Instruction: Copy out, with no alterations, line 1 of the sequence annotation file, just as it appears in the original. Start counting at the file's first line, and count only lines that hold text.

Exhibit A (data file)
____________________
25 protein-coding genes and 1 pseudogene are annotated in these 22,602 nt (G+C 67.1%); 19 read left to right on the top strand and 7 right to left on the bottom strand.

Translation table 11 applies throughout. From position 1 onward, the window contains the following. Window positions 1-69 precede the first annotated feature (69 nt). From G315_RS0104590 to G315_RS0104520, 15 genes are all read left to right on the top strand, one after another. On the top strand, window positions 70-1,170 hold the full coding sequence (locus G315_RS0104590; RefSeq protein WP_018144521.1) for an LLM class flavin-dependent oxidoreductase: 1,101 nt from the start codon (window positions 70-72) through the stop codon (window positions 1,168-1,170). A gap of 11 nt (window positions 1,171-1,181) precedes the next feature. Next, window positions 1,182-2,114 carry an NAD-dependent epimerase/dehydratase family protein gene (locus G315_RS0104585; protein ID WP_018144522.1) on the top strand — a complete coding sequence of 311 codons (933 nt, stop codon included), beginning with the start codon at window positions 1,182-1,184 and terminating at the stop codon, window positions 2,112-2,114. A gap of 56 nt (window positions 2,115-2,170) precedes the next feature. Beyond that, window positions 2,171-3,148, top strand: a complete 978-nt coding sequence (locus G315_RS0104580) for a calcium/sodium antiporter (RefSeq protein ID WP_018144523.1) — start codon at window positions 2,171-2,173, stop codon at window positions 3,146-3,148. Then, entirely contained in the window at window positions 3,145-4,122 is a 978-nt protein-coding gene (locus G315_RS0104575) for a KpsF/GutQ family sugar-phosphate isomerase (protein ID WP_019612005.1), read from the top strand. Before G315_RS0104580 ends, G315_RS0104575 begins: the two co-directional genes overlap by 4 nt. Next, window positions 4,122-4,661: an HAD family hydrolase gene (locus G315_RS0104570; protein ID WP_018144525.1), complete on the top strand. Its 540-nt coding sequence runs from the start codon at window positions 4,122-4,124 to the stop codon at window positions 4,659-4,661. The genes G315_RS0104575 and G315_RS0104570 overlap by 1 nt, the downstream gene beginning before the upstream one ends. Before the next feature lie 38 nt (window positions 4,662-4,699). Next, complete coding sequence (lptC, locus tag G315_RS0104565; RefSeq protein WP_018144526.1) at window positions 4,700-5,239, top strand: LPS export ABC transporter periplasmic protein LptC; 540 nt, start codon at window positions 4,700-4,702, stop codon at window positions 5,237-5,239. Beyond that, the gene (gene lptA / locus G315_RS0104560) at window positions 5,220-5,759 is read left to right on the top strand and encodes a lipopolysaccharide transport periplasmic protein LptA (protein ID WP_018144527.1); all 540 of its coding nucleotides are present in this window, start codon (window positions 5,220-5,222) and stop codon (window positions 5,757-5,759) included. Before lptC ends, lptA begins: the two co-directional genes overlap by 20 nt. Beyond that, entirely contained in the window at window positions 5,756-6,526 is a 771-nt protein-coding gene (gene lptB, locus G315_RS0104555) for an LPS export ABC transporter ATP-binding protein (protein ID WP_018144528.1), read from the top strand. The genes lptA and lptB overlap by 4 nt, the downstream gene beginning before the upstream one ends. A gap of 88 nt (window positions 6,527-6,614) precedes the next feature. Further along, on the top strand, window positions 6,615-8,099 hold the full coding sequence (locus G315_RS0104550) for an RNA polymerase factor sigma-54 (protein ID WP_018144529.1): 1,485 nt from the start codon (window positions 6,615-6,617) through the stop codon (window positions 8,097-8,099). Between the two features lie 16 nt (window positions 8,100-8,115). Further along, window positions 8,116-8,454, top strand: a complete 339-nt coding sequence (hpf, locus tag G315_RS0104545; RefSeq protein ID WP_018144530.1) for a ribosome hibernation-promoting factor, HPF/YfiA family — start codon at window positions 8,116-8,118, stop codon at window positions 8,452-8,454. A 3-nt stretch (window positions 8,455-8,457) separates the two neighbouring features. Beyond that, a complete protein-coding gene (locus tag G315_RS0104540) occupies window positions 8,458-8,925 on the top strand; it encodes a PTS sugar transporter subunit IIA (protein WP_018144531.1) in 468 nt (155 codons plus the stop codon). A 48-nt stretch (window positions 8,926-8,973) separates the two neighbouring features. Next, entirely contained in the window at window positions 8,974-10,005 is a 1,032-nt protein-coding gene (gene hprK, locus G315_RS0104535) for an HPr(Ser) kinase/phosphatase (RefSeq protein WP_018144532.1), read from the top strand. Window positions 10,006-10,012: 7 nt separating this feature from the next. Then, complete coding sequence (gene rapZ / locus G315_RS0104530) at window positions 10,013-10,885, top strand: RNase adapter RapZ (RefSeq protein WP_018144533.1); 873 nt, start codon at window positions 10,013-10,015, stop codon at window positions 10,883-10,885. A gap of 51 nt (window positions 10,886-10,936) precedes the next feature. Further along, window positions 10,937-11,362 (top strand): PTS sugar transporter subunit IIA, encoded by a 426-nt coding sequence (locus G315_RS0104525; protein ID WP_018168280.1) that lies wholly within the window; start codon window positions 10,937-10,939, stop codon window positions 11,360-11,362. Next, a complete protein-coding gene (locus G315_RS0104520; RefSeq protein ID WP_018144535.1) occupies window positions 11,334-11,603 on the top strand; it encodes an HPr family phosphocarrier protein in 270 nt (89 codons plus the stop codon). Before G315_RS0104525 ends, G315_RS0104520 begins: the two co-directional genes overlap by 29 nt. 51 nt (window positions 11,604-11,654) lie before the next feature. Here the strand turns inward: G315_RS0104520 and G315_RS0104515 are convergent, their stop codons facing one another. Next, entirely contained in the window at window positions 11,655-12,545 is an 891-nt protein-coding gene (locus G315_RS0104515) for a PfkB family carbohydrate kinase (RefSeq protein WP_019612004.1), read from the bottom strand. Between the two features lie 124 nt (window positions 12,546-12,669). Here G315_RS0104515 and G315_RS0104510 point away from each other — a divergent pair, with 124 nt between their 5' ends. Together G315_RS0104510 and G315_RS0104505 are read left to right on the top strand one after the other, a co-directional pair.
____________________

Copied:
25 protein-coding genes and 1 pseudogene are annotated in these 22,602 nt (G+C 67.1%); 19 read left to right on the top strand and 7 right to left on the bottom strand.